Colombia. The world’s best place for coffee and caffeine tourism
Colombia is a coffee lover’s dream destination. Photo / 123rf
As a coffee-drinking nation, Kiwis will be in their element traveling through Colombia’s Zona Cafetera, writes Julia Hammond.
I’m sitting in a tiny little cafe nursing my first latte of the day. Velvety smooth, intense yet creamy, it glides down. To find out why Colombian coffee is so delicious, I headed to the Zona Cafetera, where coffee is such an integral part of the landscape that UNESCO has included it on its World Heritage List.
It hasn’t always been so easy to find great coffee here. As recently as a decade ago, most of Colombia’s premium coffee crop was still reserved for the export market. Even in major cities like Medellin and Bogotá, there was no cafe culture. If you wanted coffee, you would follow the local example and order a tinto, served long and black. It was – and is – cheap and absolutely delicious when sweetened with pannel, which is unrefined cane sugar.
But it fell short for connoisseurs, and thus the seeds were sown for the artisanal coffee industry. Former Kiwi Sean Murdoch was one of those pushing for change. When he first came to Medellin, he was tired of inexperienced baristas ruining his flat white. So he opened his own cafe, calling it Hija Mia after his daughter. From him, I learn to look out for shiny beans, evidence that oils have risen to the surface, something that can easily spoil the coffee’s flavor.
Advertise with NZME.
Coffee did not originate in Colombia, in fact it did not reach this part of Latin America until the 18th century. When it finally got around to it, Colombia turned out to be quite suitable for harvest. To find out why, I catch a bus south to a beautiful, verdant landscape where every inch of every hillside is planted with coffee bushes.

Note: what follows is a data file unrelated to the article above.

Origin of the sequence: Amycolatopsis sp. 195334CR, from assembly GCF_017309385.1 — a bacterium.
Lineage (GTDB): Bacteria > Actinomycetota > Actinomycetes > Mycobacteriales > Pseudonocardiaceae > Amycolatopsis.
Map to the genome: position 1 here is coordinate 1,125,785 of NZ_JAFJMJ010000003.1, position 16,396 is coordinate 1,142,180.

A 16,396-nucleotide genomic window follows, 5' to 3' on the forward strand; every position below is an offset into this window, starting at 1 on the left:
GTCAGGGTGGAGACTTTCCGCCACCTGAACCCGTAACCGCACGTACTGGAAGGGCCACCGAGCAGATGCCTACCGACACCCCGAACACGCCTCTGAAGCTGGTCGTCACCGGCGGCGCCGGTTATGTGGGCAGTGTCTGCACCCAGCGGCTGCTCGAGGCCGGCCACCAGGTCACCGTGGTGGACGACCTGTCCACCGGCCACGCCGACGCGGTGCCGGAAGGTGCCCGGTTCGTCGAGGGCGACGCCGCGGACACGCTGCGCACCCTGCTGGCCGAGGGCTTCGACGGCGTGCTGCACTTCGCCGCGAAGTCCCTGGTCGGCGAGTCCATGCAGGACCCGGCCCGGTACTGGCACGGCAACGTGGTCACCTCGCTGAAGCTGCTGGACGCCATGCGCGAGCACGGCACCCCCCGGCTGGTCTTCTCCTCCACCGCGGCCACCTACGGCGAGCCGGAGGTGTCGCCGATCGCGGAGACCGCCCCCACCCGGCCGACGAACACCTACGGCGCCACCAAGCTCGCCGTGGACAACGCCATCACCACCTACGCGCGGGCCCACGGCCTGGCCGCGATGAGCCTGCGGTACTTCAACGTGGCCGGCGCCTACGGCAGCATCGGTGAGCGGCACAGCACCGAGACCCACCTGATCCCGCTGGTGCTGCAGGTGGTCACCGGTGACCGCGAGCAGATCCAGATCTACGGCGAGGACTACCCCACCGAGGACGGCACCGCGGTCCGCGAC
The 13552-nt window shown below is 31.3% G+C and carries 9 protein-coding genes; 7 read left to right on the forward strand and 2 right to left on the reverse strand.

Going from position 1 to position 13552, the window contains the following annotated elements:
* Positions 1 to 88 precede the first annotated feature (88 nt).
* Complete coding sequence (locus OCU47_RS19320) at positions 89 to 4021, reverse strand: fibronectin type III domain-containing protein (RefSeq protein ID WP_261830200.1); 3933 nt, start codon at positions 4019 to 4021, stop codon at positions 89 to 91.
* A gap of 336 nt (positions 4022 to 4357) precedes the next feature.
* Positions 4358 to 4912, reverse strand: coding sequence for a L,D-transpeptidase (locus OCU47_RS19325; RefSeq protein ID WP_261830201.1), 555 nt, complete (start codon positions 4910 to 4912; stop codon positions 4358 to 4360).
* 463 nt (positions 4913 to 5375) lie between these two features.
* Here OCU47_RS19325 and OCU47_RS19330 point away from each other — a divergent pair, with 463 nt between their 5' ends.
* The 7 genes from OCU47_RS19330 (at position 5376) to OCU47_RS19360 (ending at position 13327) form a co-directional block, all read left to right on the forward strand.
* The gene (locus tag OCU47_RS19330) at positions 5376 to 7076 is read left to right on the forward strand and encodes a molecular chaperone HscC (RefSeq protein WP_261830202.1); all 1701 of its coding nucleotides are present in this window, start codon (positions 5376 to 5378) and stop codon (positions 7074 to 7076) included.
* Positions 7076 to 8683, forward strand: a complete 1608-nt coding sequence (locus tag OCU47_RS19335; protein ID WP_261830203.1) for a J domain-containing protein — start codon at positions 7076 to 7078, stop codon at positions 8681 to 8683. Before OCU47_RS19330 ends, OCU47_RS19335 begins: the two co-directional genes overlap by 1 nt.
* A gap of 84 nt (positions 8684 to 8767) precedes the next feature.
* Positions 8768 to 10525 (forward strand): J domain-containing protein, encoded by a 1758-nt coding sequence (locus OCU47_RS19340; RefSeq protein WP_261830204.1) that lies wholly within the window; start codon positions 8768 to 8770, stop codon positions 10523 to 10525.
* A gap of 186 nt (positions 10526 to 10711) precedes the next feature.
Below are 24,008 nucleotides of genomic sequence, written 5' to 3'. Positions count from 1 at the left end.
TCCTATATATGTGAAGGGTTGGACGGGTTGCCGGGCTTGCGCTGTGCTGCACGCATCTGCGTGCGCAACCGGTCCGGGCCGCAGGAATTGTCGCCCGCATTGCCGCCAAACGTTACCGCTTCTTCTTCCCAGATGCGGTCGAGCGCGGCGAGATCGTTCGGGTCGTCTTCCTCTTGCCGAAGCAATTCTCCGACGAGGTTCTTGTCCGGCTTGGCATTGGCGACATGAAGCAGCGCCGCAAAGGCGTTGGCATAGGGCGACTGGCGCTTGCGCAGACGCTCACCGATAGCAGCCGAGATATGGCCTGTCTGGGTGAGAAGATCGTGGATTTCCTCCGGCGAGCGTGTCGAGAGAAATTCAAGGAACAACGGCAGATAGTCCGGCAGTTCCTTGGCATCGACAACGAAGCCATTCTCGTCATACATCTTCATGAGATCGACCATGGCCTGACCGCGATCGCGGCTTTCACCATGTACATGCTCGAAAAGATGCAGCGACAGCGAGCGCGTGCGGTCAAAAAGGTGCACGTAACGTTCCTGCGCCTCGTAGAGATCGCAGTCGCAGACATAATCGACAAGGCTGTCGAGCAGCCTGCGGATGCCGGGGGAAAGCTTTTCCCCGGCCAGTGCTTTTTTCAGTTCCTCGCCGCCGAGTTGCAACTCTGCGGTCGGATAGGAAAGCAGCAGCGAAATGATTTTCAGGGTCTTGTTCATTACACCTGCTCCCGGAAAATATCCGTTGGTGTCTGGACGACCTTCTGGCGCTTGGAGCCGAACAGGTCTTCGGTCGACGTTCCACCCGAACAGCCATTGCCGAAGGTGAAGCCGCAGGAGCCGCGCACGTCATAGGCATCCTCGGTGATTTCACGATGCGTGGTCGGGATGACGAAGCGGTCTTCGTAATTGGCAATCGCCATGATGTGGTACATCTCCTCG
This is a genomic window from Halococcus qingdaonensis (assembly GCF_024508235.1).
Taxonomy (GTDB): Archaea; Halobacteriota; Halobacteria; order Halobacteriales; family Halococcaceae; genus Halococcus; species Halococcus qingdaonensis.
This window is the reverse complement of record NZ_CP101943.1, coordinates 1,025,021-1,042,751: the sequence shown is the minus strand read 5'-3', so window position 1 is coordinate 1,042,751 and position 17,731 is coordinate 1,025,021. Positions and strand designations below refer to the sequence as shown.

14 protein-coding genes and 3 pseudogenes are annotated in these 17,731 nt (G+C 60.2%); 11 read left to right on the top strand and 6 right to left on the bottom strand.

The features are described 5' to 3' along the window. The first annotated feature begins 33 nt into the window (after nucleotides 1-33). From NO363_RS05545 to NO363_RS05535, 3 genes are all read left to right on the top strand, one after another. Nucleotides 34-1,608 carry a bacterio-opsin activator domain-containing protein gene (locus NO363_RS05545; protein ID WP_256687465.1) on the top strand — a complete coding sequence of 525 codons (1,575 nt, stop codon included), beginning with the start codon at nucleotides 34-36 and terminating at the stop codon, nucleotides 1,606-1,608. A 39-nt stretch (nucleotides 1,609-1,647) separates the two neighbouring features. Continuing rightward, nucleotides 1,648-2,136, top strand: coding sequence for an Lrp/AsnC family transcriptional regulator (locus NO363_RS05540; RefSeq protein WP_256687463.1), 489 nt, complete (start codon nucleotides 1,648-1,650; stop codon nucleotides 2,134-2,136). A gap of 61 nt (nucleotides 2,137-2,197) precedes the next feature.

Many of the farms that litter this area have been growing coffee for over a century. Over the past decade, many of them have opened their doors to visitors. Some are refined operations with luxurious accommodations and prices to match. Others are decidedly rustic. What they have in common is a commitment to hospitality and a passion for coffee.
The bus drops me off at the side of the road, followed by a short but bumpy ride in a local Willy jeep to the valley floor, where I’ve booked a room at the Hacienda Venecia. Overlooking a lush valley, it’s a lovely place, but admiring it will have to wait as guide Manuela wants to give me a tour of the farm.
Starting with the basics, he explains that there are two types of coffee: robusta and arabica. The smoother, sweeter Arabica is ideally suited to the steep hills of Colombia, thriving in fertile volcanic soils on slopes above 1,200 meters. Because of the gradient and humid climate, which makes them dangerously slippery, the coffee must be harvested by hand, much of it by casual laborers known as andariego. It turns out to be an important part. unlike Robusta plantations where machines strip vast areas, these skilled workers pick only the reddest, ripest coffee cherries, resulting in a higher quality harvest.
Advertise with NZME.
By mid-November, most of Hacienda Venecia’s harvest is already over, so not much is happening. It’s bliss to swing in a hammock while watching the hummingbirds fly by on the balcony and the cheeky peacocks migrate to the poolside sun loungers.
But I want to know more, so I pass Hacienda Posada La Gaviota, a small-scale operation where the harvest is still in full swing. Its gracious owner, Carolina, welcomes me to the simple whitewashed farmhouse her grandmother bought in 1964. The scene is as dreamlike as the one I left behind.
I’m invited to the fermentation house. It smells spicy. the area smells of red wine vinegar as the hard shells decompose. Next, Miguel oversees the traditional washing process. As the coffee beans fall along the chute, the water separates them from their velvety coating and sorts them by size. Then, with a rake, the beans are spread on the floor of the dryer.
After drying, the coffee is packed in large hessian bags, each weighing 40 kg. It takes two men to lift each one off the ground, and I melt into the shadows so they don’t ask me to help. Finally, the bags are placed in the back of the truck ready for market.
At this stage, these high-quality Colombian beans are still yellow-green; they won’t turn their characteristic dark brown until they’re roasted. But when they are, I’ll be in the front row. If you are also a coffee drinker, you should consider doing the same.
Non-stop flights from Auckland to Bogota and Medellin most conveniently travel via Los Angeles, New York or Santiago de Chile.
To get to Zona Cafetera, take a domestic flight or intercity bus to Armenia or Manizales; both are located near coffee farms that welcome visitors. Alternatively, day trips can be arranged from Salento.
For more things to see, do and taste in Colombia, visit colombia.travel/en: